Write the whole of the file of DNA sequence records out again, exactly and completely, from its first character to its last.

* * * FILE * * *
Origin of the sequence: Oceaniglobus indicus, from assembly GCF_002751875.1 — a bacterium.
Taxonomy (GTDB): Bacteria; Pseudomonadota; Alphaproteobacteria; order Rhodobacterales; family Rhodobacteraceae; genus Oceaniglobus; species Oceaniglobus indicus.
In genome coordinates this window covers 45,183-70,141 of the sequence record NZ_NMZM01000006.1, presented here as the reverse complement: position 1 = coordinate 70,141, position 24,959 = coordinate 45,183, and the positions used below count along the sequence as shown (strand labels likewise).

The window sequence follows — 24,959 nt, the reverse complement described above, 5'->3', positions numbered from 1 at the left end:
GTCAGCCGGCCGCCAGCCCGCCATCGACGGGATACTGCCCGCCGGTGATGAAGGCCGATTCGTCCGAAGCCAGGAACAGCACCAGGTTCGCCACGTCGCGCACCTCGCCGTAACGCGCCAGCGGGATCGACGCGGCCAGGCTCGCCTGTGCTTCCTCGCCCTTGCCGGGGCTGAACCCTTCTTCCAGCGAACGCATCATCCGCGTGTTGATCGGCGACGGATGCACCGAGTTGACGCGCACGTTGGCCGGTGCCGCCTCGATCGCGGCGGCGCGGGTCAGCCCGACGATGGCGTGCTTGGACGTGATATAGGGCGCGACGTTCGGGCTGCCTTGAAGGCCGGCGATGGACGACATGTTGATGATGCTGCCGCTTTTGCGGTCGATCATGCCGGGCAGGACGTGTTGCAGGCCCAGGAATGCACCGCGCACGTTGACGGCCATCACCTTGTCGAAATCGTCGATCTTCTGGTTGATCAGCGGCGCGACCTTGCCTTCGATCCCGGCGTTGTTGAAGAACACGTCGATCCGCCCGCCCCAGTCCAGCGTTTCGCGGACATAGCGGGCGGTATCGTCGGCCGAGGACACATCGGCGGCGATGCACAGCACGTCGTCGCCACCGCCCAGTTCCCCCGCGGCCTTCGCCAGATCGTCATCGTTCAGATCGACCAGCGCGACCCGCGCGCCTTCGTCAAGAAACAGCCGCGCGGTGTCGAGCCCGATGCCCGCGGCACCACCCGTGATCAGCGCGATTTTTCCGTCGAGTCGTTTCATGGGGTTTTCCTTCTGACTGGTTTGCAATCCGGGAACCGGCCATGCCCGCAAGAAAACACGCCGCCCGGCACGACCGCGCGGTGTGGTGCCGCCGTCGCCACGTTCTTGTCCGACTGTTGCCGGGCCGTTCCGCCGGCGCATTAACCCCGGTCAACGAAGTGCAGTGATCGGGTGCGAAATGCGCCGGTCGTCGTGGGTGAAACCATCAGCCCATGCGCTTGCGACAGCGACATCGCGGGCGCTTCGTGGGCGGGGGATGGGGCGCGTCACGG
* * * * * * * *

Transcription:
Origin of the sequence: Oceaniglobus indicus, from assembly GCF_002751875.1 — a bacterium.
Taxonomy (GTDB): Bacteria; Pseudomonadota; Alphaproteobacteria; order Rhodobacterales; family Rhodobacteraceae; genus Oceaniglobus; species Oceaniglobus indicus.
In genome coordinates this window covers 45,183-70,141 of the sequence record NZ_NMZM01000006.1, presented here as the reverse complement: position 1 = coordinate 70,141, position 24,959 = coordinate 45,183, and the positions used below count along the sequence as shown (strand labels likewise).

The window sequence follows — 24,959 nt, the reverse complement described above, 5'->3', positions numbered from 1 at the left end:
GTCAGCCGGCCGCCAGCCCGCCATCGACGGGATACTGCCCGCCGGTGATGAAGGCCGATTCGTCCGAAGCCAGGAACAGCACCAGGTTCGCCACGTCGCGCACCTCGCCGTAACGCGCCAGCGGGATCGACGCGGCCAGGCTCGCCTGTGCTTCCTCGCCCTTGCCGGGGCTGAACCCTTCTTCCAGCGAACGCATCATCCGCGTGTTGATCGGCGACGGATGCACCGAGTTGACGCGCACGTTGGCCGGTGCCGCCTCGATCGCGGCGGCGCGGGTCAGCCCGACGATGGCGTGCTTGGACGTGATATAGGGCGCGACGTTCGGGCTGCCTTGAAGGCCGGCGATGGACGACATGTTGATGATGCTGCCGCTTTTGCGGTCGATCATGCCGGGCAGGACGTGTTGCAGGCCCAGGAATGCACCGCGCACGTTGACGGCCATCACCTTGTCGAAATCGTCGATCTTCTGGTTGATCAGCGGCGCGACCTTGCCTTCGATCCCGGCGTTGTTGAAGAACACGTCGATCCGCCCGCCCCAGTCCAGCGTTTCGCGGACATAGCGGGCGGTATCGTCGGCCGAGGACACATCGGCGGCGATGCACAGCACGTCGTCGCCACCGCCCAGTTCCCCCGCGGCCTTCGCCAGATCGTCATCGTTCAGATCGACCAGCGCGACCCGCGCGCCTTCGTCAAGAAACAGCCGCGCGGTGTCGAGCCCGATGCCCGCGGCACCACCCGTGATCAGCGCGATTTTTCCGTCGAGTCGTTTCATGGGGTTTTCCTTCTGACTGGTTTGCAATCCGGGAACCGGCCATGCCCGCAAGAAAACACGCCGCCCGGCACGACCGCGCGGTGTGGTGCCGCCGTCGCCACGTTCTTGTCCGACTGTTGCCGGGCCGTTCCGCCGGCGCATTAACCCCGGTCAACGAAGTGCAGTGATCGGGTGCGAAATGCGCCGGTCGTCGTGGGTGAAACCATCAGCCCATGCGCTTGCGACAGCGACATCGCGGGCGCTTCGTGGGCGGGGGATGGGGCGCGTCACGG